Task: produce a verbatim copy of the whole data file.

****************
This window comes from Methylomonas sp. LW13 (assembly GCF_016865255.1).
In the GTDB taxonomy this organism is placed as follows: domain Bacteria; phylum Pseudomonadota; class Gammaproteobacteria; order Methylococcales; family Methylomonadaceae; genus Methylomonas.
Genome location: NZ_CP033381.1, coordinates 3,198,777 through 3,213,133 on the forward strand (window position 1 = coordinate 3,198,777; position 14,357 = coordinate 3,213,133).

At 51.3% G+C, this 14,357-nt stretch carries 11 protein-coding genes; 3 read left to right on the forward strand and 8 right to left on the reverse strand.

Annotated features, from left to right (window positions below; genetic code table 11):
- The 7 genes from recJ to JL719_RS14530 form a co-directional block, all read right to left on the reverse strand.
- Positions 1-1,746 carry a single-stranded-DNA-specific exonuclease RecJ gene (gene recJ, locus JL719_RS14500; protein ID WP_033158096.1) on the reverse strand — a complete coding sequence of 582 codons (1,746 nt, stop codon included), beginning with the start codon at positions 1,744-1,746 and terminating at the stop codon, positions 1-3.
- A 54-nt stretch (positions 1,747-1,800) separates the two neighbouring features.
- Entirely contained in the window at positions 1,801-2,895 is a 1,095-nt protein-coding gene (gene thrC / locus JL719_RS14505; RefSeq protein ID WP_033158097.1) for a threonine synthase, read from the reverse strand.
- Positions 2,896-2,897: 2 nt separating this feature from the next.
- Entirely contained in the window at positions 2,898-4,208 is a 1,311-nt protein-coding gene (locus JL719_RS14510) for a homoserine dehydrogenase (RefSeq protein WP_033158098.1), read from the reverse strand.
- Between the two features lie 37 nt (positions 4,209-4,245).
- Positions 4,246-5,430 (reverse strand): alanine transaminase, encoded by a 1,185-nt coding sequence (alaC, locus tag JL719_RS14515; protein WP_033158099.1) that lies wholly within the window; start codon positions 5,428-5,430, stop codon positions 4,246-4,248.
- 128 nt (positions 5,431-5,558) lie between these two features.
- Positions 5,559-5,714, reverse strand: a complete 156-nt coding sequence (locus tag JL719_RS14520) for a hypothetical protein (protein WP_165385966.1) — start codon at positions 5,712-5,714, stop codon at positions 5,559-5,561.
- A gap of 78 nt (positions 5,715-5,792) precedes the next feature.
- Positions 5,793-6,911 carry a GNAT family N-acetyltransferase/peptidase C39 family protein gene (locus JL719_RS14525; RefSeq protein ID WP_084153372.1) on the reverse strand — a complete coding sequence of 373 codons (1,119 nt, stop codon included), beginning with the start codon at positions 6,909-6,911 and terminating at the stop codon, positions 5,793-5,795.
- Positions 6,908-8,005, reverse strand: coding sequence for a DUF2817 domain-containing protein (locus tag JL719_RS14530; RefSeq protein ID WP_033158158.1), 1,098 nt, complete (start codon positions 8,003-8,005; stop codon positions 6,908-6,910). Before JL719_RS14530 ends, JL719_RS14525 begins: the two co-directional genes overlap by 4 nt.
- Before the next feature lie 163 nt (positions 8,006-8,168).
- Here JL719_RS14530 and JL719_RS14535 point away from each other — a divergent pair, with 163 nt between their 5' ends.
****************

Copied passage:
This window comes from Methylomonas sp. LW13 (assembly GCF_016865255.1).
In the GTDB taxonomy this organism is placed as follows: domain Bacteria; phylum Pseudomonadota; class Gammaproteobacteria; order Methylococcales; family Methylomonadaceae; genus Methylomonas.
Genome location: NZ_CP033381.1, coordinates 3,198,777 through 3,213,133 on the forward strand (window position 1 = coordinate 3,198,777; position 14,357 = coordinate 3,213,133).

At 51.3% G+C, this 14,357-nt stretch carries 11 protein-coding genes; 3 read left to right on the forward strand and 8 right to left on the reverse strand.

Annotated features, from left to right (window positions below; genetic code table 11):
- The 7 genes from recJ to JL719_RS14530 form a co-directional block, all read right to left on the reverse strand.
- Positions 1-1,746 carry a single-stranded-DNA-specific exonuclease RecJ gene (gene recJ, locus JL719_RS14500; protein ID WP_033158096.1) on the reverse strand — a complete coding sequence of 582 codons (1,746 nt, stop codon included), beginning with the start codon at positions 1,744-1,746 and terminating at the stop codon, positions 1-3.
- A 54-nt stretch (positions 1,747-1,800) separates the two neighbouring features.
- Entirely contained in the window at positions 1,801-2,895 is a 1,095-nt protein-coding gene (gene thrC / locus JL719_RS14505; RefSeq protein ID WP_033158097.1) for a threonine synthase, read from the reverse strand.
- Positions 2,896-2,897: 2 nt separating this feature from the next.
- Entirely contained in the window at positions 2,898-4,208 is a 1,311-nt protein-coding gene (locus JL719_RS14510) for a homoserine dehydrogenase (RefSeq protein WP_033158098.1), read from the reverse strand.
- Between the two features lie 37 nt (positions 4,209-4,245).
- Positions 4,246-5,430 (reverse strand): alanine transaminase, encoded by a 1,185-nt coding sequence (alaC, locus tag JL719_RS14515; protein WP_033158099.1) that lies wholly within the window; start codon positions 5,428-5,430, stop codon positions 4,246-4,248.
- 128 nt (positions 5,431-5,558) lie between these two features.
- Positions 5,559-5,714, reverse strand: a complete 156-nt coding sequence (locus tag JL719_RS14520) for a hypothetical protein (protein WP_165385966.1) — start codon at positions 5,712-5,714, stop codon at positions 5,559-5,561.
- A gap of 78 nt (positions 5,715-5,792) precedes the next feature.
- Positions 5,793-6,911 carry a GNAT family N-acetyltransferase/peptidase C39 family protein gene (locus JL719_RS14525; RefSeq protein ID WP_084153372.1) on the reverse strand — a complete coding sequence of 373 codons (1,119 nt, stop codon included), beginning with the start codon at positions 6,909-6,911 and terminating at the stop codon, positions 5,793-5,795.
- Positions 6,908-8,005, reverse strand: coding sequence for a DUF2817 domain-containing protein (locus tag JL719_RS14530; RefSeq protein ID WP_033158158.1), 1,098 nt, complete (start codon positions 8,003-8,005; stop codon positions 6,908-6,910). Before JL719_RS14530 ends, JL719_RS14525 begins: the two co-directional genes overlap by 4 nt.
- Before the next feature lie 163 nt (positions 8,006-8,168).
- Here JL719_RS14530 and JL719_RS14535 point away from each other — a divergent pair, with 163 nt between their 5' ends.